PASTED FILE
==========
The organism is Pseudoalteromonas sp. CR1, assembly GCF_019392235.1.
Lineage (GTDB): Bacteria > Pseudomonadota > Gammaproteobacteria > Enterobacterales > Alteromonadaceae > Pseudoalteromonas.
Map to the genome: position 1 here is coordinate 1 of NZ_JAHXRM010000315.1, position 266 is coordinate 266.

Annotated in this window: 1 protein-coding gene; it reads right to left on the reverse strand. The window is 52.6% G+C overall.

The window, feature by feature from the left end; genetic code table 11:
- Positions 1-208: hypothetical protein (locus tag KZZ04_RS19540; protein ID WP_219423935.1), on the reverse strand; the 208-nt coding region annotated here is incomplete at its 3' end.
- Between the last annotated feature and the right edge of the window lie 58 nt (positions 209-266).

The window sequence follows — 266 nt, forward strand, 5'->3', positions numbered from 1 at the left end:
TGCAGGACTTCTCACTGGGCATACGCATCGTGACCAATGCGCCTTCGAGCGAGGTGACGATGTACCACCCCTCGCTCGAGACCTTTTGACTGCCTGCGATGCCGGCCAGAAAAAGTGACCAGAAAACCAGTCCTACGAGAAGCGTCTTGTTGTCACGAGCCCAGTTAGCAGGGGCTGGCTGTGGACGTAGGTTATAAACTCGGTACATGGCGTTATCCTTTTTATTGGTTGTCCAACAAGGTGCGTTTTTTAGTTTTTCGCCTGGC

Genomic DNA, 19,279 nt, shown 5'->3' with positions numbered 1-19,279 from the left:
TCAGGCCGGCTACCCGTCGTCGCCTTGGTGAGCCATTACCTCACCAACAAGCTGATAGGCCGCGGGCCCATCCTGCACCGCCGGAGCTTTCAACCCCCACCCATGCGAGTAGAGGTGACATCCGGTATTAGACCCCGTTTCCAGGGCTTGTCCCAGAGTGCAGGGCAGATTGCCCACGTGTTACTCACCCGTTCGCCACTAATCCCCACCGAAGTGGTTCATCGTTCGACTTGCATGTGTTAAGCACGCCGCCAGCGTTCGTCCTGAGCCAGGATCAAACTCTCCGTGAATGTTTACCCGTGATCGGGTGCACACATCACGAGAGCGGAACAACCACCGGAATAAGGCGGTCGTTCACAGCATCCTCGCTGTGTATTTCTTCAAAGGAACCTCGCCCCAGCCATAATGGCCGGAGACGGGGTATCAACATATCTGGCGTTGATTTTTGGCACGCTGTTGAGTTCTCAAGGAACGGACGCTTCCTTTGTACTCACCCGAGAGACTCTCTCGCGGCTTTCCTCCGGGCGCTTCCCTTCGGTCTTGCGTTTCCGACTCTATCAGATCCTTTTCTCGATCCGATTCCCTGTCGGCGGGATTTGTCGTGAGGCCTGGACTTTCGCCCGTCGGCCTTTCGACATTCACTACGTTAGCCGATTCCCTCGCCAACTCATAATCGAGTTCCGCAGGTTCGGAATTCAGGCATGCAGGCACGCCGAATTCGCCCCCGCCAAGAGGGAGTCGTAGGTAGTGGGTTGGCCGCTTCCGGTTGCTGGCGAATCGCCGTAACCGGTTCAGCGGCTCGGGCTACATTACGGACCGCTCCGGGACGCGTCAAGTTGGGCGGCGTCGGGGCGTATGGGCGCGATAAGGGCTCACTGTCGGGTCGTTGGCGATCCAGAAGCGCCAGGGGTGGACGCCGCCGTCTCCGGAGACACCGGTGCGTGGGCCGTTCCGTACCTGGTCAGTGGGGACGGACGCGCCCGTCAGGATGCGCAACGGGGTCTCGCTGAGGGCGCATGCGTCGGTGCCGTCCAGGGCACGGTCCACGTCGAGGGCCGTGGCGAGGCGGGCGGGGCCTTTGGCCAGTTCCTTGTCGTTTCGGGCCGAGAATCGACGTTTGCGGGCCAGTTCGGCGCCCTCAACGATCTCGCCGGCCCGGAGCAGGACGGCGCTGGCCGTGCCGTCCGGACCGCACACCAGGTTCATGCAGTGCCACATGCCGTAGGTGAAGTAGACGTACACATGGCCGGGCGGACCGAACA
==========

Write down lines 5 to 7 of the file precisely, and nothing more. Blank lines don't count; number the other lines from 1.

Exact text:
The window, feature by feature from the left end; genetic code table 11:
- Positions 1-208: hypothetical protein (locus tag KZZ04_RS19540; protein ID WP_219423935.1), on the reverse strand; the 208-nt coding region annotated here is incomplete at its 3' end.
- Between the last annotated feature and the right edge of the window lie 58 nt (positions 209-266).